Our Mission: Feiro contributes to a strong community by providing local marine and watershed learning experiences, inspiring us all to act on behalf of our environment.
In case you missed it, the Oxford English Dictionary has chosen “post-truth” as the word of 2016. The definition reads: Relating to or denoting circumstances in which objective facts are less influential in shaping public opinion than appeals to emotion and personal belief.
I can’t admit to being shocked.
One of my first science education jobs was at a planetarium and astronomy museum. I vividly recall one group of young adults scoffing at our full-size model of the Mars Rover Opportunity – the idea of sending a machine to another planet just seemed ridiculous to them. Despite the video evidence, despite the personal testimony of the thousands of people working at government and corporate labs across the US, and despite its installation at a major museum in a large urban center (at the time, over 85% of respondents in a survey called museums “one of the most trustworthy sources of objective information”), they did not believe this could be true.
That was a tough day.
Not long after this, studying the practice of science communication was launched. It wasn’t the facts that were at issue, it was how they were packaged, scientists and educators were told. Become friendlier, use less jargon, tell more stories. Museums across the country started “science today” presentations, science skill building activities, evidence analysis programs (remember CSI?), and more. But apparently this movement started too late, or didn’t have the right social networks, because here we are in the post-truth era.
The Earth isn’t waiting for us to decide what’s true. Its cycles and ecosystems are moving on – our Artic had near-record low sea ice this year. Our seafood consumption habits have inspired the EPA to raise the Clean Water Act standards in Washington State to reduce our exposure to toxic pollutants. The awareness of plastic breakdown affecting ocean life grows with new studies seemingly monthly.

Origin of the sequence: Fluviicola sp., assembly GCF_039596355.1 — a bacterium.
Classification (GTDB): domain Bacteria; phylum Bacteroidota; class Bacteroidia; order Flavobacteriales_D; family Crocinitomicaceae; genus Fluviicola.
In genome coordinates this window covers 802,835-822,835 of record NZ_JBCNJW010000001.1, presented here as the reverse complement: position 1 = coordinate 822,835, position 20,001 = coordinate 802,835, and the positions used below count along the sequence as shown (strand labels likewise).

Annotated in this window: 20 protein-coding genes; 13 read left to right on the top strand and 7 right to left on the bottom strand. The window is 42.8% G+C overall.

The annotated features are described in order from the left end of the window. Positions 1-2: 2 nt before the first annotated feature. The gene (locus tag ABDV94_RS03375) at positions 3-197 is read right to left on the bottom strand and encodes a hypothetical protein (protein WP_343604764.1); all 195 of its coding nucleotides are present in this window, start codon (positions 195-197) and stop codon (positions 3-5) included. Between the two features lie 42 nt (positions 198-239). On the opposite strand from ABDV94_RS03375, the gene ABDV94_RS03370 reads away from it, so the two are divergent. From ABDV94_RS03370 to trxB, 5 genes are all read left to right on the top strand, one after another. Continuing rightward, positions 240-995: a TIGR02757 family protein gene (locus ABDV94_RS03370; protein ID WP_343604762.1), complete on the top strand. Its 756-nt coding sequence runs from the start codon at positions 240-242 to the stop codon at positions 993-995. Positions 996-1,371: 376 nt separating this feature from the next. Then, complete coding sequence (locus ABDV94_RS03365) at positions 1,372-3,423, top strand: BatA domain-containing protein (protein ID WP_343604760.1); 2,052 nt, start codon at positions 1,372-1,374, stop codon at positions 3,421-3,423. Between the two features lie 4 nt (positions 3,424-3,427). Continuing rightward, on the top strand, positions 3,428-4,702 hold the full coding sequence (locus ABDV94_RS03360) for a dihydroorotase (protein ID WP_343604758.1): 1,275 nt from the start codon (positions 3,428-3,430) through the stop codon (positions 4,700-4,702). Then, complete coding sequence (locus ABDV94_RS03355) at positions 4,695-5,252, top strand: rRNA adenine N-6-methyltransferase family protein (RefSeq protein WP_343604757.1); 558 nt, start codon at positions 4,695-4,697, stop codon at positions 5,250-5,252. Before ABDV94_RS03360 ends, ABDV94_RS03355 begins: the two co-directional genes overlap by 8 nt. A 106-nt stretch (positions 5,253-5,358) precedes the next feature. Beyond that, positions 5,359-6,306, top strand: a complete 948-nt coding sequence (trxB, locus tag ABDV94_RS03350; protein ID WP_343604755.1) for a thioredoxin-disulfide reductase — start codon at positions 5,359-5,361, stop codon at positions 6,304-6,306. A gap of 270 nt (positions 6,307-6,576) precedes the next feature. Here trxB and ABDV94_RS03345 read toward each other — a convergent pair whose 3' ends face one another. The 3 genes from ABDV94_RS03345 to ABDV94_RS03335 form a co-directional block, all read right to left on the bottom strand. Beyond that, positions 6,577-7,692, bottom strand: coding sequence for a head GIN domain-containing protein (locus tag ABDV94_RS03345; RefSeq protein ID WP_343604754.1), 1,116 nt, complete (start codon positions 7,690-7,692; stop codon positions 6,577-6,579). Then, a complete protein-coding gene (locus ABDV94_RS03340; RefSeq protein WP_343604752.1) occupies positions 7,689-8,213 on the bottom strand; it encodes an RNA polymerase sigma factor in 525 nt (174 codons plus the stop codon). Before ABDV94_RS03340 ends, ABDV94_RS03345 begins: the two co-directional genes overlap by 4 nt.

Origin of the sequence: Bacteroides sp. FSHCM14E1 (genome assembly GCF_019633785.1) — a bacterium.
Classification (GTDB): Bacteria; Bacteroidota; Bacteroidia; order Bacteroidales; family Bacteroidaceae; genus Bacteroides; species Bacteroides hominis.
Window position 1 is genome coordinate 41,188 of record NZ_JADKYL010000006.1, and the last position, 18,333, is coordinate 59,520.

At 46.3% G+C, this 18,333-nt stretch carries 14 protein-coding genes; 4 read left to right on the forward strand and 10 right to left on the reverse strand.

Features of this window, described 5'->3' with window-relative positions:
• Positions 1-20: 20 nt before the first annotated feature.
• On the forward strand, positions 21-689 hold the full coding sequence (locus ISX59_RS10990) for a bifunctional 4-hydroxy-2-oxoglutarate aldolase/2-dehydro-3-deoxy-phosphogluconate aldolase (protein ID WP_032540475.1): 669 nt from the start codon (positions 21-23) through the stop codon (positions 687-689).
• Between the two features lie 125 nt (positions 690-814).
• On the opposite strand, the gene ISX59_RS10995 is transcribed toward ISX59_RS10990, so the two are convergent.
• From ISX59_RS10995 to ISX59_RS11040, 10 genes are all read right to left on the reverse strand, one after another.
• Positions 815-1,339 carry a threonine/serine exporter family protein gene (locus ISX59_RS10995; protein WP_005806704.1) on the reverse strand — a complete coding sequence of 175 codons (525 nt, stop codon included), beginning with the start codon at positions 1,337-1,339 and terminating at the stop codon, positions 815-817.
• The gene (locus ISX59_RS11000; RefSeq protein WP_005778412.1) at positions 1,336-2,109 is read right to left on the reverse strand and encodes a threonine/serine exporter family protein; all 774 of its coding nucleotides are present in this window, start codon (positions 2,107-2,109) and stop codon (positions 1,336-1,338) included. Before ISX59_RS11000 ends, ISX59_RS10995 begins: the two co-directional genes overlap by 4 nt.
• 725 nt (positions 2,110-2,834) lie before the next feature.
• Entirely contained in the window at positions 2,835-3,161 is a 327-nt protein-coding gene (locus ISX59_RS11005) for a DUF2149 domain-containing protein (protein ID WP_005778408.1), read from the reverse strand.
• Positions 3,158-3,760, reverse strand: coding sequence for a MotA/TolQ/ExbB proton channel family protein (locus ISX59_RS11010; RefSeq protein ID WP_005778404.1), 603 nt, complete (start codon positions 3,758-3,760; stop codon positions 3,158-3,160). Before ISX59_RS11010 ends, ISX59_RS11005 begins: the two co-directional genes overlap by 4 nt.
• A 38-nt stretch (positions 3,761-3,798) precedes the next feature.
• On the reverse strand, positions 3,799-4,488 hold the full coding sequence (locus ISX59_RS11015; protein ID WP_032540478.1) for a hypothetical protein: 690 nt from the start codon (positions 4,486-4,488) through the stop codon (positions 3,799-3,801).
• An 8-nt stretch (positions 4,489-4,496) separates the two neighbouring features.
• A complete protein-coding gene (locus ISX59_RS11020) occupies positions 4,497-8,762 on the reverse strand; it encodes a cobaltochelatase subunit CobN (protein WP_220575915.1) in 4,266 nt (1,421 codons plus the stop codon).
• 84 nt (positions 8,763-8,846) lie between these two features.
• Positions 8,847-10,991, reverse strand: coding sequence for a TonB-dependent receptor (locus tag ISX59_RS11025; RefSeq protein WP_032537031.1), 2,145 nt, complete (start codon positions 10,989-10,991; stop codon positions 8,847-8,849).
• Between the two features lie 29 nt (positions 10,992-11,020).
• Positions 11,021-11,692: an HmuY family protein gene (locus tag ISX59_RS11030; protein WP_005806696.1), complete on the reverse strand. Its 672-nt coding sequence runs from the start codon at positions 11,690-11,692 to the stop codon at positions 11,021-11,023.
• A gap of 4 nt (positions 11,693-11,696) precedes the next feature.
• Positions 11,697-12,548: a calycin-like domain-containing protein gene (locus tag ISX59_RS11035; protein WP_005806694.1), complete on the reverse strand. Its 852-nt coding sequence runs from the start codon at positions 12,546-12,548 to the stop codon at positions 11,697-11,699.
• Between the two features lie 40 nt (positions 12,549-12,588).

What is a science organization to do? Our existence relies on the gate fees, donations and grants that come from bringing people and the ocean closer together, sparking curiosity and empathy, inspiring deeper understanding, and building skills that people can use in their future decision making needs. If large segments of people reject factual analysis or dismiss evidence, how can we still be relevant? Or are we needed now more than ever? Our staff and volunteers do our best to keep up with the communication and teaching techniques that have been shown to be most effective, but that takes a significant investment of time and money, and we’re a bit short on both.
I ask that, as you are considering the community investments you are making with your personal funds, you consider how to help us be as strong and successful as possible with our learning experiences. Investing in our staff and volunteers as more equipped and able educators means accessing training resources, attending professional development conferences, fostering internal practice sessions, evaluating our effectiveness, connecting guests directly to citizen science and stewardship learning projects, and more.
And then I invite you in to get a sea urchin hug. It’s guaranteed to make you forget all about “post-truth,” and simply put a smile on your face.